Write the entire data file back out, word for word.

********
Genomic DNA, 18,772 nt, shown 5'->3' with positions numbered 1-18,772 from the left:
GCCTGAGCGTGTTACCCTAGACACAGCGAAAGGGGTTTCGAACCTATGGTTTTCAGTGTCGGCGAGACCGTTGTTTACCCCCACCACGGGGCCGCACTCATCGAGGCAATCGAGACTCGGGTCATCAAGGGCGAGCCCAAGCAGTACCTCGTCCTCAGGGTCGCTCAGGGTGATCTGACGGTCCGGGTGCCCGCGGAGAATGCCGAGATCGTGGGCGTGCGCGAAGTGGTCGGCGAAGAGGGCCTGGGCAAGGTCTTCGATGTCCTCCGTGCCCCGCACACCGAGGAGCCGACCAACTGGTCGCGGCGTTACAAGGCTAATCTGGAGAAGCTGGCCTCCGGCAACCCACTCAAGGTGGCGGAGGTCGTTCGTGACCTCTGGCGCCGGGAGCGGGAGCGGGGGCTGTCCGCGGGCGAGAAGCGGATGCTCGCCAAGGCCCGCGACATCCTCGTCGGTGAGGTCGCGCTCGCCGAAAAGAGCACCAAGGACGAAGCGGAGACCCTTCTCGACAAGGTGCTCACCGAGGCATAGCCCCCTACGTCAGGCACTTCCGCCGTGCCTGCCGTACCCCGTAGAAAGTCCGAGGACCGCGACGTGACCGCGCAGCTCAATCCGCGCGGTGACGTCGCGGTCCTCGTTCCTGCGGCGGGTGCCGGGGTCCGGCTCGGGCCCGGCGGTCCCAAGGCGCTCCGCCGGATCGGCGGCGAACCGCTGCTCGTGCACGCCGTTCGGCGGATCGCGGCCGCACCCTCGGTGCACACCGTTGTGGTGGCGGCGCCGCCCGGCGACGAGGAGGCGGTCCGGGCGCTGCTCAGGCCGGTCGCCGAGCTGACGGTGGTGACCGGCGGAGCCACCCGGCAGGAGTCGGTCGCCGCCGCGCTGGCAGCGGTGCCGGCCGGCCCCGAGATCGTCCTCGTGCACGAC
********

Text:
Genomic DNA, 18,772 nt, shown 5'->3' with positions numbered 1-18,772 from the left:
GCCTGAGCGTGTTACCCTAGACACAGCGAAAGGGGTTTCGAACCTATGGTTTTCAGTGTCGGCGAGACCGTTGTTTACCCCCACCACGGGGCCGCACTCATCGAGGCAATCGAGACTCGGGTCATCAAGGGCGAGCCCAAGCAGTACCTCGTCCTCAGGGTCGCTCAGGGTGATCTGACGGTCCGGGTGCCCGCGGAGAATGCCGAGATCGTGGGCGTGCGCGAAGTGGTCGGCGAAGAGGGCCTGGGCAAGGTCTTCGATGTCCTCCGTGCCCCGCACACCGAGGAGCCGACCAACTGGTCGCGGCGTTACAAGGCTAATCTGGAGAAGCTGGCCTCCGGCAACCCACTCAAGGTGGCGGAGGTCGTTCGTGACCTCTGGCGCCGGGAGCGGGAGCGGGGGCTGTCCGCGGGCGAGAAGCGGATGCTCGCCAAGGCCCGCGACATCCTCGTCGGTGAGGTCGCGCTCGCCGAAAAGAGCACCAAGGACGAAGCGGAGACCCTTCTCGACAAGGTGCTCACCGAGGCATAGCCCCCTACGTCAGGCACTTCCGCCGTGCCTGCCGTACCCCGTAGAAAGTCCGAGGACCGCGACGTGACCGCGCAGCTCAATCCGCGCGGTGACGTCGCGGTCCTCGTTCCTGCGGCGGGTGCCGGGGTCCGGCTCGGGCCCGGCGGTCCCAAGGCGCTCCGCCGGATCGGCGGCGAACCGCTGCTCGTGCACGCCGTTCGGCGGATCGCGGCCGCACCCTCGGTGCACACCGTTGTGGTGGCGGCGCCGCCCGGCGACGAGGAGGCGGTCCGGGCGCTGCTCAGGCCGGTCGCCGAGCTGACGGTGGTGACCGGCGGAGCCACCCGGCAGGAGTCGGTCGCCGCCGCGCTGGCAGCGGTGCCGGCCGGCCCCGAGATCGTCCTCGTGCACGAC